c. Now that the architecture has built the temple and the sculptor’s hand has bowed to the statue of God in the third position, that god is present to touch the congregation opposite in the spacious room of the temple: his family. Community is the spiritual reflection of such sensuous existence in itself, and is the living subjectivity and inner life that results in the determining principle for the content of art, as well as for the medium to represent it in its outer form, is the materialization ( scattered into various forms, attributes, problems, etc.), the individualization and subjectivity they claim. The solid unity that God has in the sculpture is divided into the different inner lives of the individuals, the union of which is not sentimental but purely ideal.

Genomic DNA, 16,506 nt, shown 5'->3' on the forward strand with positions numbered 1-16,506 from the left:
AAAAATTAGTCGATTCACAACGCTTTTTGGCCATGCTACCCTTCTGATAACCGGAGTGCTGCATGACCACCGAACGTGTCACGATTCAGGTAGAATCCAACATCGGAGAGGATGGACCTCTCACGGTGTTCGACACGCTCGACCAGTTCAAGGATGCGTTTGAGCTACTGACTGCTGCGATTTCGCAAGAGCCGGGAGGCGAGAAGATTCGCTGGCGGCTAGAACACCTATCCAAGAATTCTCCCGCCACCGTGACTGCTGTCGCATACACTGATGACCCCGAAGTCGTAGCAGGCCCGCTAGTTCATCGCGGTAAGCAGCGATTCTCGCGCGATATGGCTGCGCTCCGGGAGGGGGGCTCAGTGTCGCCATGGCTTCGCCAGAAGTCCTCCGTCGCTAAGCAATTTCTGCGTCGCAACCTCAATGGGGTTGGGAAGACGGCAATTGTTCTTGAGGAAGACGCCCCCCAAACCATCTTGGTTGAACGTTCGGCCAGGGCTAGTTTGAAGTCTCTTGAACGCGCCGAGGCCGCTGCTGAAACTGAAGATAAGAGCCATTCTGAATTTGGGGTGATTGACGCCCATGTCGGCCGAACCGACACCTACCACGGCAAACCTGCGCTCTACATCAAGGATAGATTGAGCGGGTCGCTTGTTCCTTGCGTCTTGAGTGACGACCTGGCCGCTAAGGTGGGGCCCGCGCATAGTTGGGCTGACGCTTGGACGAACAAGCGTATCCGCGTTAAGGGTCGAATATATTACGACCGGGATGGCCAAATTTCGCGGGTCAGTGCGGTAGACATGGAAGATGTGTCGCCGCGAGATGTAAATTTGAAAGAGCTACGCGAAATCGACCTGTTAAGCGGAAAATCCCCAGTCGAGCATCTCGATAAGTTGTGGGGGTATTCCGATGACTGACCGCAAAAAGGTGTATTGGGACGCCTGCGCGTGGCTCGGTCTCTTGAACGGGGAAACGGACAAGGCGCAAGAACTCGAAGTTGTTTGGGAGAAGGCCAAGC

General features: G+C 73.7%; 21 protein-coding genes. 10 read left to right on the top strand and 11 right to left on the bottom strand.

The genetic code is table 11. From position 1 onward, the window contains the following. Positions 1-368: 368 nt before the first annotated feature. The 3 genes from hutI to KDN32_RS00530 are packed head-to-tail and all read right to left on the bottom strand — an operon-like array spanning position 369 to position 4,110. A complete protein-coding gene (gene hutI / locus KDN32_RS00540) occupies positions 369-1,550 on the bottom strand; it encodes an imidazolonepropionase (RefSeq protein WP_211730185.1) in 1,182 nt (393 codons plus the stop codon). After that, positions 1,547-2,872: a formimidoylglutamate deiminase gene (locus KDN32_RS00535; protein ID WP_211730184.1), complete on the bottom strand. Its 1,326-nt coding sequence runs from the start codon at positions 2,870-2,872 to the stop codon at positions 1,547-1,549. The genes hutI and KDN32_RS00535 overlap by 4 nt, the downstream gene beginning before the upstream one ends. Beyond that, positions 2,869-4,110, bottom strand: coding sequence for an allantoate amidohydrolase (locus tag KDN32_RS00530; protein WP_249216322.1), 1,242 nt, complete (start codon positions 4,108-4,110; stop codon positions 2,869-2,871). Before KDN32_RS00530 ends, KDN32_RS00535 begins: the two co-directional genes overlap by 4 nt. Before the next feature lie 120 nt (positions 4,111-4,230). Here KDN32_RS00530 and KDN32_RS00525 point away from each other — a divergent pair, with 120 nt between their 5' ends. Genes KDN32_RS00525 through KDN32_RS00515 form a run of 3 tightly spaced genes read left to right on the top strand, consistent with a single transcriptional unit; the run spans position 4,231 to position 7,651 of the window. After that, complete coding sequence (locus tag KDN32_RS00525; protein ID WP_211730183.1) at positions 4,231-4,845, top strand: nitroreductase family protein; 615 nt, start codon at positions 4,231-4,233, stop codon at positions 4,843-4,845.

Only at this stage does God himself become the actual and true spirit – the spirit of His (God’s) church; for He begins here to become the walker; the alternation between His oneness in Self and His consciousness in the realization of the individual and in its separate being, as well as in the universal nature and the union of the innumerable. In community, God is freed from the abstraction of unexplored being and from simple incorporation into a corporeal medium in which the sculpture represents him. And so he is raised into spirit and intellectual existence, into a reflective appearance manifesting essentially as interior and subject. Therefore, the higher content is now the spiritual essence, in absolute form. But the dispersion of which we have spoken shows this together with the concrete spiritual being and the individual personality. Well, the main thing that manifests in this phase is not the serene stillness of God in himself, but the appearance as such, the phenomenon to others, the self-expression. And so, at the stage to which we have reached, the whole of the most diverse subjectivity in its movement and life activity – as passions, actions and things of man, and in general the expanse of human feeling, willing and negation – is an object for its own sake of representational art. In order to correspond to this content, the sensual element of art must express itself as both specially created and adapted to subjective introspection. The medium fulfills this demand that we have for color, musical sound and finally sound as a mere expression of inner perceptions and ideas; and as methods of carrying out the meaning mentioned by these means we get music and poetry. In this area, the sensitive medium that presents itself as divided and globally established is ideal. It therefore has the highest degree of correspondence with the content of art, which is thus spiritual, and the combination of the introspective and perceptive medium develops into an approximation than is possible in the field of architecture and sculpture. The unity that is achieved, however, is a more inner unity, the weight of which is placed entirely on the subjective side and which, in terms of form and content, are forced to materialize and be given away; a mere ideal existence can only be achieved at the expense of the objective universality of the content and its combination with a moment of immediate sensuality. Then art, in which form and content uphold the ideal, abandoned the character of symbolic architecture and the classical ideal of sculpture, thereby borrowing its typology from classical form. The romantic arts have a flexible mode to which they adapt most appropriately. expressed. And they form a whole of art, because the romantic type itself is the most concrete.